Herr Homeboy: La Dolce Vita
Last time we Checked In with young German pro, Dirk Finders, he had just found himself a professional squad for 2007 after a tough 06 campaign – we catch up with Dirk in Italia where he laid the foundation in training for what will hopefully be a banner year for the young rider.
With the beginning of the New Year, I gradually increased my training duration to about 20 hours per week. Included in that was a lot of time on the mountain bike. A few days before the beginning of the training camp in Italy, I did a few days of easy rides to hopefully put some gas in the tank for 8 hard days in Italy.
After a stressful drive from Germany to Italy, caused mainly by huge traffic jams from Southern Germany until almost Milano (there was a lot of snow and ice), we finally reached Laigueglia after 1100 km and with it temperatures of 9C. Even up to Genua there was steady snow and pushed the temperatures below freezing.
Thankfully that all quit before Laigueglia. When we finally arrived, I took care of an easy ride through the valleys. In the following days, I was able to train daily in temperatures from 15-20C – optimal. Because of the warm temperatures, I was able to ride long climbs from 10-25k, as well of course riding through the valleys, where I was able to focus on cadence work.
In the middle of my training camp, I tested my form for the first time this year. I did my test on a 5.5 km, very steep climb wich ramps in some spots to 25%, and averagesabout 10%. I rode the climb in 14:45, which is considerably faster than my time from two years ago. On the last day of the camp I did a four hour training session with my Italian friend, Matteo Zanoni, who has always been a tough foe for me in many races, as well as a number of other riders.
Even Milram pro (and former 2nd Place at Milano-Sanremo) Mirko Celestino joined us for a little bit before turning up into the mountains. At the end of the ride, I packed in a couple more 10k climbs, because around midday the traffic is just too crazy along the coast – the Italians in this area take no concern for riders and overtake cyclists with nary a blink of an eye only inches from you. I had an unpleasant experience with a crazy driver in March of 2006 – I was hit on the coastal road and took a fall.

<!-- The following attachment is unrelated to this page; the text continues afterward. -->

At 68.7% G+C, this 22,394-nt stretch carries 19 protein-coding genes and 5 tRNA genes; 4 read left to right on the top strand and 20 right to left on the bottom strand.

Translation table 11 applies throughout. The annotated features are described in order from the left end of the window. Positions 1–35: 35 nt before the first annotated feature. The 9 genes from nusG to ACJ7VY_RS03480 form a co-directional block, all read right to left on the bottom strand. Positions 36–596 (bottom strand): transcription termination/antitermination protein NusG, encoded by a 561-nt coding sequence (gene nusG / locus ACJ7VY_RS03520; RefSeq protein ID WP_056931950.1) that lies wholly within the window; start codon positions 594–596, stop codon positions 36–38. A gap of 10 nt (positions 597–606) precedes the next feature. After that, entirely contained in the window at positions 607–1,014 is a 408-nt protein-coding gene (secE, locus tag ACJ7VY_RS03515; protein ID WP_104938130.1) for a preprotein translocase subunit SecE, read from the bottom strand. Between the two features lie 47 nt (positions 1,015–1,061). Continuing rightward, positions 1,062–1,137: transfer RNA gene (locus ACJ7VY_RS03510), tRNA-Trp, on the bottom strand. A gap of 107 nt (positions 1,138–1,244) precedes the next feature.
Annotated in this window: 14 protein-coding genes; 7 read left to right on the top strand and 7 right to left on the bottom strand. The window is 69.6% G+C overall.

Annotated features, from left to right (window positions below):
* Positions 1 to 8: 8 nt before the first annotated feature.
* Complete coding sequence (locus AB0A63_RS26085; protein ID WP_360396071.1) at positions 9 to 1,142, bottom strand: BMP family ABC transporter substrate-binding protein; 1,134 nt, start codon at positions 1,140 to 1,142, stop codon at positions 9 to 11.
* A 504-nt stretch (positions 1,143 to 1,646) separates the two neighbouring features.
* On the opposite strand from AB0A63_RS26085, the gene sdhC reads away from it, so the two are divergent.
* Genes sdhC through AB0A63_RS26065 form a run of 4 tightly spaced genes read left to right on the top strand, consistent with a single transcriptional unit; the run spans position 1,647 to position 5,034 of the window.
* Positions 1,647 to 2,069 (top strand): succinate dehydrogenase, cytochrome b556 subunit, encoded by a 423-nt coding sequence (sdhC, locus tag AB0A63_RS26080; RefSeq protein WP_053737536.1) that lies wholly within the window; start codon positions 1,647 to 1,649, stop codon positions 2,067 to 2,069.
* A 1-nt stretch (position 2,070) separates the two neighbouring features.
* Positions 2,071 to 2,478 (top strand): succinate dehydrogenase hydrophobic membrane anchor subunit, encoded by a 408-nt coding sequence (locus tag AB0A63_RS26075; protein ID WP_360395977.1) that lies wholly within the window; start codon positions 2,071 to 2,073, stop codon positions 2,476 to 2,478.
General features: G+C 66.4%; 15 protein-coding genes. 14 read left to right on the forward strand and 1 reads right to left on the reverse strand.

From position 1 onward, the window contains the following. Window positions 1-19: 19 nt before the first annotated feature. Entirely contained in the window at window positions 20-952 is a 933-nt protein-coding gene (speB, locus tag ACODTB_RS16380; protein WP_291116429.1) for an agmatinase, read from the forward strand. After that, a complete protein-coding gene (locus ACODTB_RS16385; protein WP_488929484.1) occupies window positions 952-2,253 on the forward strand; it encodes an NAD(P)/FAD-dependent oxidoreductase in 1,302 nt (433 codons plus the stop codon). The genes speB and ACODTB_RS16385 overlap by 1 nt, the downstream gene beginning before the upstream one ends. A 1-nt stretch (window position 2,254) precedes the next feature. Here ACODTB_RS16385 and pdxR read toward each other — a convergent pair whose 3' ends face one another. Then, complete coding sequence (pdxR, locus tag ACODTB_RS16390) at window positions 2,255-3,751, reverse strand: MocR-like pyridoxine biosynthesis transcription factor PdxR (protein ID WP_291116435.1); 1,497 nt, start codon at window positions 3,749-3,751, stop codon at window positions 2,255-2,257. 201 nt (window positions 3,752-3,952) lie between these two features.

Overall, my time in Italy was perfect with usually two training sessions per day on the bike. Most days I took care of about 5-6 hours of good training. There was also the good life though (of course in Italia: La Dolce Vita) – a glass of wine for dinner and at the minimum a cappuccino in the late afternoon took care of keeping things easy for me during the camp in Laigueglia.
Fortunately, my hotel had a lot of experience with bike professionals. They knew that cyclists always need a lot of food. The lady chef at the hotel always cooked me two portions of food at every meal. Because of that, I didn’t lose any weight during the camp and left weighing the same as I came: 72kg. That will soon be important for me, because on the 16th of February I’ll be flying with my team to Lloret de Mar, Spain for an eight day training camp for more training and to race a few times.
Back in Germany, I’m doing some easy time on the bike with a max of four hours. Here in Aachen the weather has gone sour, with temperatures hitting 3C for the high and sometimes combined with really moist air – which brings with it the danger of getting sick if one goes too hard in training.
Our team will be presented to the press and public in a few days, and until that time the team’s website will be offline. At the team presentation all of the riders, as well as the manager and aides and equipment will be presented. Unfortunately, it won’t be till the presentation that I get my gear for the new year. I’ll be able to show that in my next report.
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